Renewable energy systems designer/developer- outsourcing consultant

The following pages will cover all my personal experiance gained since 1991 until 2017 related to solar water heating

It all started in 1991, after I sold my luxery bathroom/kitchen company Bathrooms or Bournmouth in 1991.

A new smaller business was established 6 months later, with a focus on energy and water saving technologies.

Not coming from a plumbing/heating industry, but through the bathroom business, more and more buyers wanted power showers, which began with boaster pumps, but unvented hot water cylinders and Combi boilers were becoming available in the UK. It was during a unvented plumbing course through Barking Grohe in London, that I was shown a copper cylinder which provided hot water at mains pressure, but with a safe open vented cylinder. The NEW cylinder was launched soon after, but failed to attract buyers after complaints about running out of hot water.

I contacted the copper smith who produced the heat exchanger coils; to develop my own idea of a cylinder which could deliver hot water at mains pressure safely by using UK manufactured copper cylinders. The first design (pictured on the left hand side above, used a 180L combination cylinder, but used the water storage part at the top for the duel coil to be located in.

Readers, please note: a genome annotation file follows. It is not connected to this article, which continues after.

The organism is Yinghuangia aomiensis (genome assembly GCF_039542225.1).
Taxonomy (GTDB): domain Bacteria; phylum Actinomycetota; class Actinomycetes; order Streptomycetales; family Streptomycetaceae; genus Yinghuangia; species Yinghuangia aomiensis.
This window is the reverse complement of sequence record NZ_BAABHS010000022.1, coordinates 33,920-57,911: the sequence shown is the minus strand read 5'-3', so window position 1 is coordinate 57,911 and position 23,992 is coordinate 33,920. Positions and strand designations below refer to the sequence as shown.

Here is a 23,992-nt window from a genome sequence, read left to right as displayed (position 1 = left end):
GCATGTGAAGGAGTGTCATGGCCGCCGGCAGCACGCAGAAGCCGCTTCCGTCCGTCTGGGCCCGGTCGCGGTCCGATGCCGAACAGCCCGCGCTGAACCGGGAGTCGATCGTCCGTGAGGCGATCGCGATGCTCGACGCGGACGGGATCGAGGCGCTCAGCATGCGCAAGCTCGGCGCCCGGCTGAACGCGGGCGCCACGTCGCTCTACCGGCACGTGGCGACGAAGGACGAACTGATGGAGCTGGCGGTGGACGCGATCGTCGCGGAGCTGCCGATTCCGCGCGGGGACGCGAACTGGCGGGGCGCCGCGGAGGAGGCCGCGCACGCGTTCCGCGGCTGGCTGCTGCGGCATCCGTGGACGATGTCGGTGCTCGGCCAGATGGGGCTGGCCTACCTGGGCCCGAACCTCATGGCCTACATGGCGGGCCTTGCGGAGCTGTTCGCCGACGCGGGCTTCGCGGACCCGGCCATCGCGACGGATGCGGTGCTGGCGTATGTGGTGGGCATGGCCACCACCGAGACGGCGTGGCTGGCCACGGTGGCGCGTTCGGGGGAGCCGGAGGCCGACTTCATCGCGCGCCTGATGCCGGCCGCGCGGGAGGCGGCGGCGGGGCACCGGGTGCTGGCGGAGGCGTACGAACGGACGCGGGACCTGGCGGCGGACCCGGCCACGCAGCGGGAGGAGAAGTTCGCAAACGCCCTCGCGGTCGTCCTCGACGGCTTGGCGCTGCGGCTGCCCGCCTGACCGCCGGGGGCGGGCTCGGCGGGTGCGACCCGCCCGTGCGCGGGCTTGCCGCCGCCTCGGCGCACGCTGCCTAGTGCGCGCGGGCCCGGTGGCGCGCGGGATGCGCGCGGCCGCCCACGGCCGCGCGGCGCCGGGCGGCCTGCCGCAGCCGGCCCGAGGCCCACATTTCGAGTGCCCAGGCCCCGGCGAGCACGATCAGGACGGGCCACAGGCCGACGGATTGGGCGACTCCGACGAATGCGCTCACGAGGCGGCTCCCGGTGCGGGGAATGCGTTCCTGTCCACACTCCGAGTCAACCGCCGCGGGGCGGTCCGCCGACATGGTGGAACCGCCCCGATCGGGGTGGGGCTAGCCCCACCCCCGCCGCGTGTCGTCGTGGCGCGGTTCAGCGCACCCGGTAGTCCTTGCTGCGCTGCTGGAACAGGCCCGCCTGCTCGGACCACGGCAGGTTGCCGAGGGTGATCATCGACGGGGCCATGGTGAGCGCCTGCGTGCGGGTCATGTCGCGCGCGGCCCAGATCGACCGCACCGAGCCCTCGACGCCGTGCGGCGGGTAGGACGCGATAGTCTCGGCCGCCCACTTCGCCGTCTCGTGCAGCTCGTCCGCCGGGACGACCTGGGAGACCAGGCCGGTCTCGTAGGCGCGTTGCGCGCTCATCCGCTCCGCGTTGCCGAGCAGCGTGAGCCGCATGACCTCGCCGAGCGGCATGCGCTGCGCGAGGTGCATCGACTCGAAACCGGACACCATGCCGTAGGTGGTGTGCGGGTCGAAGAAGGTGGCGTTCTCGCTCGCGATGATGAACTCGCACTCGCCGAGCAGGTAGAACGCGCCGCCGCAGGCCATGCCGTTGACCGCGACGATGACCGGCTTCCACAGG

The concept was very simple, but to the majority of the plumbing/heating industry I tried to convince at an exhibition in 2002, 2003 could not grasp how it worked.

A circulating pump on the outside with a flow switch, starts and stops the heated water in the store circulating through the outer copper coil (1 inch) once a tap or shower valve is turned on.

Cold mains water passes through the inner finned coil from the opposite end, so the hottest water from the cylinder, heats the delivery of water passing out to the taps.

The problem was always in winter months, when the cold water mains dropped from 15c in summer to 5c in winter, 4c in Scotland, which resulted in the increasing the water temperature in the store, which was direct.

This is when I started to look into solar water heating collectors, as a pre heat of the mains cold water prior to passing through the copper coil heat exchanger.

After establishing a manufacturing facility in Cyprus in 2008 after shipping a 40ft container in 1993 and moving to Cyprus to complete further research and testing, I returned to the UK to established The Global Warming Solution Centre in WestParly, Dorset.

A new copper cylinder manufacture was found in the UK to share all my new design changes with, but always heated by solar water heating collectors, backed up by a gas/oil boiler or emersion heaters and heat pumps.